As temperatures drop across the state and fall sloppily dissolves into winter, Roy Denny will be more concerned than usual about his work. Stable housing is an issue for some of his current — and many of his potential — clients. He doesn’t want any of them to end up on the streets without a roof over their head. Nobody deserves that, but his clients disproportionately come with special circumstances that often exacerbate smaller issues.
Denny is the Equal Justice Works AmeriCorps Legal Fellow at the Legal Aid Society. He was hired just over a year ago to expand Legal Aid’s programs and services for Kentucky’s low-income veteran population. More than 340,000 veterans currently live in the state; roughly two-thirds of them served during wartime.
Often, when people think of the needs of veterans, the focus is on health-care issues and the bureaucratic hurdles found in the Department for Veterans Affairs. Yet, the needs of the collective community are much broader and often only tangentially related to their service. That’s why, four years ago, at the suggestion of a veteran on its board of directors, Legal Aid expanded its reach to the veteran community. At the time, it was estimated that one-third of the state’s veterans lacked access to adequate legal assistance.
Through its Kentucky Corps of Advocates for Veterans, Legal Aid provides direct guidance and legal services on the same broad range of issues, including expunging criminal records, filing for bankruptcy, going through a divorce, setting up equitable child support or dealing with consumer lawsuits. Sometimes the work is as simple as connecting a veteran with a housing subsidy program he didn’t realize he qualified for or explaining to creditors what protections the Civil Relief Act provides service members during deployments. Sometimes it’s messier — marriages ripped apart from the strain of long periods of time with limited contact.
“The impact of being in combat overseas or just being in the military is something we (civilians) don’t understand,” says Denny. “Often, when they come back, coping becomes first priority. That means putting off things others might more quickly address.”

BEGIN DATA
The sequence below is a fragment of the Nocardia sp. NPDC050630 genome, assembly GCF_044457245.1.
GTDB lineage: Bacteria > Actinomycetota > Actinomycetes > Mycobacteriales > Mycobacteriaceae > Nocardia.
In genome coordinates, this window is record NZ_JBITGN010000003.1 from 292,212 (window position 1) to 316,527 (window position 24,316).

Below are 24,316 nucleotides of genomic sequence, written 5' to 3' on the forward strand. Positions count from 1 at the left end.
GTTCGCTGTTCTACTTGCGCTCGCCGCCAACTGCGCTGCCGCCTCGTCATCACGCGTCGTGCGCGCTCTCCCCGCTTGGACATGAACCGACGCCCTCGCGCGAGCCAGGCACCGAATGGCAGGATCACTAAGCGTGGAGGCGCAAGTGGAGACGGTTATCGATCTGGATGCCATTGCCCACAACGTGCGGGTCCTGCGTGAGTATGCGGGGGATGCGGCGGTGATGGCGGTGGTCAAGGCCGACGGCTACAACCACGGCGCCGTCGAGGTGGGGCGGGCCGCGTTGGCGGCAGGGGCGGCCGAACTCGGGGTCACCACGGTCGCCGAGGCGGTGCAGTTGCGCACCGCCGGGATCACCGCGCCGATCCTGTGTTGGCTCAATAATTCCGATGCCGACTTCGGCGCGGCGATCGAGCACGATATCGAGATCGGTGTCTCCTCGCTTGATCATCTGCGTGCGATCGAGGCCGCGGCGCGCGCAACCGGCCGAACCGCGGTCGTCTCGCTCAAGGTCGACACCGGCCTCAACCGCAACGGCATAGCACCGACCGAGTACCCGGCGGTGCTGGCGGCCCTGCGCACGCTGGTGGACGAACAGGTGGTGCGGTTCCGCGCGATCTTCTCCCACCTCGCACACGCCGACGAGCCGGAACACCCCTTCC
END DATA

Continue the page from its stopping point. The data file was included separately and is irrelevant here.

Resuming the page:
Add post-traumatic stress disorder, traumatic brain injuries, alcoholism or a host of issues that disproportionately affect veterans, and a bad situation becomes worse.
That’s why organizations like the National Association of American Veterans push for holistic approaches to helping — and why partnership between nonprofits, agencies and other resources are proving essential to addressing the intertwining needs of the community. It’s not often that low-income people, veteran or otherwise, have only one specific issue affecting their lives.
Denny works with the Jefferson County Veterans Treatment Court, which accepts the misdemeanor and non-violent felony cases of veterans suffering from substance abuse or mental health issues and directs individuals toward treatment options rather than incarceration. The court was the first of its kind in Kentucky, funded through a three-year $350,000 grant from the Bureau of Justice Assistance of the U.S. Department of Justice.
Legal Aid has directly assisted 126 veterans on a variety of legal issues in the past year. KCAV as a whole has helped more than 1,000 since it began.
“We’re very lucky to have the amount of resources we do,” says Denny. “We’ve been a leader in helping veterans.”
Wills for Warriors is Legal Aid’s most recent outreach effort. Through it, low-income veterans can obtain free life-planning documents such as wills, health-care surrogates, powers of attorney and living wills.
The program launched last June at the Kentucky Bar Association’s annual conference. The response from lawyers across the state willing to work pro bono for the cause was overwhelming — far exceeding the dozen or so veterans who attended their on-site clinic that day. Consider it one of those rare good problems to have.
Denny and Kyle Watson, a program coordinator at Legal Aid, want to capitalize on that availability and serve even more veterans, but outreach can be difficult. Many of their clients come from places like the St. John Center for Homeless Men, where, when it comes to their hierarchy of need, there are often more immediate issues to address.
They hope partnering with regional veterans organizations and clubs to help get the word out about their services will yield more fruitful results, especially within rural communities that may not hear about the services through traditional means. Legal Aid services Jefferson County (which not surprisingly has the highest concentration of vets), as well as 19 surrounding counties. Already, some of the veterans they have helped are spreading the word to their networks through references or by posting flyers.
Linn Cassedy, a veteran who served in the Marine Corps during the Vietnam War, is one of them. The Bagdad, Ky., resident visited the inaugural clinic in June after hearing about the program through a veterans’ meeting in his area.
Cassedy says he has long known he should have life-planning documents but could never afford to have them professionally done. He believes once his peers find out about the resource, they’ll jump to it more quickly than other demographics because of the understood hazards of their jobs.
“What happens when you die without a will — it’s a really big problem,” says Cassedy. “I think people understand that, especially veterans."